Have a long-term plan, maintain diversification, and stay the course!
Are we in a recession? That’s the question on everyone’s mind. First, let’s discuss what the definition of a recession is and how they have interacted with the markets in the past. Knowledge is our best weapon against allowing our emotions to dictate our actions or inaction. Knowing your options and how to navigate different periods will help you handle the uncertainty.
The Corporate Finance Institute defines a recession as a term used to signify a slowdown in general economic activity. In macroeconomics, recessions are officially recognized after two consecutive quarters of negative Gross Domestic Product (GDP) growth rates.
In the U.S., a committee of experts at the National Bureau of Economic Research (NBER) formally declares a recession. So, what does the NBER look for to make the declaration? According to USA Today, NBER looks at factors such as changes in consumer income, spending, employment, and industrial production. Three main criteria are used when analyzing the above indicators:
The business cycle is the natural rise and fall of economic expansion and contraction over time. In other words, economic decline or recession is a natural part of the business cycle. The business cycle has four main phases: expansion, peak, contraction, and trough. In the expansionary phase of the business cycle, the economy experiences growth. Growth is expressed with generally low interest rates, and production increases. The business cycle’s peak is when growth hits a maximum, and prices and economic activity may stabilize for a short period before reversing downward. Contraction occurs when growth slows. This is when the recession occurs, as employment falls and demand decreases. Finally, the trough is when the economy hits a low point, with supply and demand hitting a low point. There is a wide variation in the length of the cycles, but historically, the business cycle lasts an average of five and a half years. So, if this occurs regularly and is a cycle, we should know what to do and how it affects our portfolios, right?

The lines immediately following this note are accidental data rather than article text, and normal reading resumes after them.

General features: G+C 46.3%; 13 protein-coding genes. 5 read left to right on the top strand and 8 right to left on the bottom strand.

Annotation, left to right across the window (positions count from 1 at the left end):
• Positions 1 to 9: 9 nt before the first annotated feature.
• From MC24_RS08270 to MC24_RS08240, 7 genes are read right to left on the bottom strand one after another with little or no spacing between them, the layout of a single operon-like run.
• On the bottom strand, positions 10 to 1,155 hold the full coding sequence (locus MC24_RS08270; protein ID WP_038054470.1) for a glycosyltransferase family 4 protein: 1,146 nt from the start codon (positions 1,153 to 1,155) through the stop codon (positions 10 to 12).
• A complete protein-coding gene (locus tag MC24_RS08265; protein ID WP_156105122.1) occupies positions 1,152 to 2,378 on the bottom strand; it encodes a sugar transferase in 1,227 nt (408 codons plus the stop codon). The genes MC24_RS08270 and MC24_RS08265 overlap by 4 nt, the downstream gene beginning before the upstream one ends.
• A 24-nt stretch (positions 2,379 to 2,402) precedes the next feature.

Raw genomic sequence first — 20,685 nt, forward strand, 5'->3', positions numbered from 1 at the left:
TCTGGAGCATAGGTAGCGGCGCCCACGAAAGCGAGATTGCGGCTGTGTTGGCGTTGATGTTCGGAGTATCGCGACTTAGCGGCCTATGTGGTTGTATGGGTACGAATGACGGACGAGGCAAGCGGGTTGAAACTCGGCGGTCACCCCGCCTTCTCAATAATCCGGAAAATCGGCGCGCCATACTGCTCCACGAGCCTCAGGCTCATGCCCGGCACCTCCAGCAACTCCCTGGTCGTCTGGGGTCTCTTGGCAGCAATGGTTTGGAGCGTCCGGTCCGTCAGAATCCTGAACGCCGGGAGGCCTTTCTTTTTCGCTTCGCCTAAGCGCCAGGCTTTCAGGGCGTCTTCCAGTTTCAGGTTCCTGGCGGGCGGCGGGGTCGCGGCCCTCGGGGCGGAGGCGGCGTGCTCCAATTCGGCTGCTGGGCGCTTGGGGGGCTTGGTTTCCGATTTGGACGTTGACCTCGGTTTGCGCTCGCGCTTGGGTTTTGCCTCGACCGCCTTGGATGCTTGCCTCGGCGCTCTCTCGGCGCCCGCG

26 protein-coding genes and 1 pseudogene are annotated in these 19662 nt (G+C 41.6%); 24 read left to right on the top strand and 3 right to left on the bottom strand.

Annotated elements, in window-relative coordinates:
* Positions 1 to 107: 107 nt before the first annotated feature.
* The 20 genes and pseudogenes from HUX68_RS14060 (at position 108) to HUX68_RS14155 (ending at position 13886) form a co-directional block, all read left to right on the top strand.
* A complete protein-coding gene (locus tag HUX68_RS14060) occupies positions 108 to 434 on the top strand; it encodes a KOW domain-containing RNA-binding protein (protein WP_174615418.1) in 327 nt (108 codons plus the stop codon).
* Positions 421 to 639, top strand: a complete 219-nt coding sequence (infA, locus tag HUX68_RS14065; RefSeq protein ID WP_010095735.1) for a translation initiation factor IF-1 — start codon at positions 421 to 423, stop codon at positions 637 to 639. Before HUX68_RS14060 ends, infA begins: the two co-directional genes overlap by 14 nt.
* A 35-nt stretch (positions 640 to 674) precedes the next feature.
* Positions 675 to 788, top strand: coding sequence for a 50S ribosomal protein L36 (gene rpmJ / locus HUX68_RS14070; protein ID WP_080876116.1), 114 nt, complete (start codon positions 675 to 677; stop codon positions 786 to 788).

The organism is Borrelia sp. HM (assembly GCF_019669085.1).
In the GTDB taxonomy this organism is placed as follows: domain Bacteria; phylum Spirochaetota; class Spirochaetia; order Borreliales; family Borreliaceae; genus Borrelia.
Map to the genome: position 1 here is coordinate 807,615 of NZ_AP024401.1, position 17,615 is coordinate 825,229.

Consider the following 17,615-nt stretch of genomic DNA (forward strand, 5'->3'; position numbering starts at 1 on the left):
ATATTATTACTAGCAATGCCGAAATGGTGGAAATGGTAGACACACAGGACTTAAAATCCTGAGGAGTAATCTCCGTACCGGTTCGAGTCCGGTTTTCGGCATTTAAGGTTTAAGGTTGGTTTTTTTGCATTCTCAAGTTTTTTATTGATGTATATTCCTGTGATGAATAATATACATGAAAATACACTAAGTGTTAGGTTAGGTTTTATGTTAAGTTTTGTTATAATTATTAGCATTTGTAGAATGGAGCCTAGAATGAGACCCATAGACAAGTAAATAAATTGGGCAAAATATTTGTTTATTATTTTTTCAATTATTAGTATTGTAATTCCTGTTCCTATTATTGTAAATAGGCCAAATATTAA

These words are written and uttered so often because it is true; the market reacts to numerous factors, and you cannot predict what will happen based on past experience. How long do recessions last? It depends. Let’s look at how the markets have been affected by recessions in the past.
The S&P 500 does not fully represent the stock market; it only includes 500 of the biggest publicly traded companies listed on the U.S. Stock exchanges. However, the S&P 500 has long been considered a good proxy for the equities market. But this is where it gets tricky; the S&P generally faces a steep decline before the recession is officially labeled and has bottomed out an average of four months before the recession ends. This means the worst is over for stocks before the rest of the economy sees its worst. Knowing that interest rates drop during a recession or contraction in the business cycle, bond prices tend to increase as interest rates and inflation decrease. However, many factors effect a bond’s price like creditworthiness and the duration of the investment. The only thing we know for sure is that prices will either go up, down, or stay the same.
This uncertainty highlights the need for portfolio rebalancing and diversification in your financial planning. Economist Harry Markowitz earned the Nobel prize with his dissertation on "Portfolio Selection." This paper transformed the landscape of portfolio management and formalized the investor trade-off—the relationship between risk and return. When selecting assets for a portfolio, we are balancing the most risk-averse investments, such as T-bills and their lower returns, with investments like stocks that can produce a high return but also carry a higher risk. Markowitz's theory is what we are referring to when we talk about an investment portfolio.
The best part about this risk/reward relationship is that it can be tailored to anyone’s risk tolerance, which is the degree of risk an investor is willing to endure, given the value of an investment. We lower risk by diversifying across types of investments, industries, locations, and companies of various sizes. Risk tolerance can also change as you go through life, as different events affect how you live and think. Identifying the level of risk you are comfortable with can be crucial when the market takes a turn. Once you have this, you can create an asset allocation to reflect the level of risk you are comfortable with. Meeting regularly with a financial advisor can help you review your risk tolerance and adjust it if needed.